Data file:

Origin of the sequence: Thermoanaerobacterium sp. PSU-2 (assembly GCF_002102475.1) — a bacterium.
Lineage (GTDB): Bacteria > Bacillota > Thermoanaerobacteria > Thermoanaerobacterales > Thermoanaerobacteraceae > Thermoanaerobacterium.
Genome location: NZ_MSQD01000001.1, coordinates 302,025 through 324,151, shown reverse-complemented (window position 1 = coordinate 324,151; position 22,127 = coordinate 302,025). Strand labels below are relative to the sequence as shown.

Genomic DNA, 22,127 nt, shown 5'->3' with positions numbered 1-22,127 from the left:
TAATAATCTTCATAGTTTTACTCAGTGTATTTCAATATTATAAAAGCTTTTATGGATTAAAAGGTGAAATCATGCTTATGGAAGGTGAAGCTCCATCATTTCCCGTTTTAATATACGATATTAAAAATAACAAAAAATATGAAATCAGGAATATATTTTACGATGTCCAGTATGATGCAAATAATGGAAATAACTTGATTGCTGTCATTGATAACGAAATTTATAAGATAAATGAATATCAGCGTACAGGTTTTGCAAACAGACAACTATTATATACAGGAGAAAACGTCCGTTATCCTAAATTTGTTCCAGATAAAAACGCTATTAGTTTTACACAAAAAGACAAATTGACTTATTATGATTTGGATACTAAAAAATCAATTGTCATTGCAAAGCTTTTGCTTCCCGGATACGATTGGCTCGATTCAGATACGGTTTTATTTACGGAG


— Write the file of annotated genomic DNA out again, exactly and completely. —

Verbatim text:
Origin of the sequence: Thermoanaerobacterium sp. PSU-2 (assembly GCF_002102475.1) — a bacterium.
Lineage (GTDB): Bacteria > Bacillota > Thermoanaerobacteria > Thermoanaerobacterales > Thermoanaerobacteraceae > Thermoanaerobacterium.
Genome location: NZ_MSQD01000001.1, coordinates 302,025 through 324,151, shown reverse-complemented (window position 1 = coordinate 324,151; position 22,127 = coordinate 302,025). Strand labels below are relative to the sequence as shown.

Genomic DNA, 22,127 nt, shown 5'->3' with positions numbered 1-22,127 from the left:
TAATAATCTTCATAGTTTTACTCAGTGTATTTCAATATTATAAAAGCTTTTATGGATTAAAAGGTGAAATCATGCTTATGGAAGGTGAAGCTCCATCATTTCCCGTTTTAATATACGATATTAAAAATAACAAAAAATATGAAATCAGGAATATATTTTACGATGTCCAGTATGATGCAAATAATGGAAATAACTTGATTGCTGTCATTGATAACGAAATTTATAAGATAAATGAATATCAGCGTACAGGTTTTGCAAACAGACAACTATTATATACAGGAGAAAACGTCCGTTATCCTAAATTTGTTCCAGATAAAAACGCTATTAGTTTTACACAAAAAGACAAATTGACTTATTATGATTTGGATACTAAAAAATCAATTGTCATTGCAAAGCTTTTGCTTCCCGGATACGATTGGCTCGATTCAGATACGGTTTTATTTACGGAG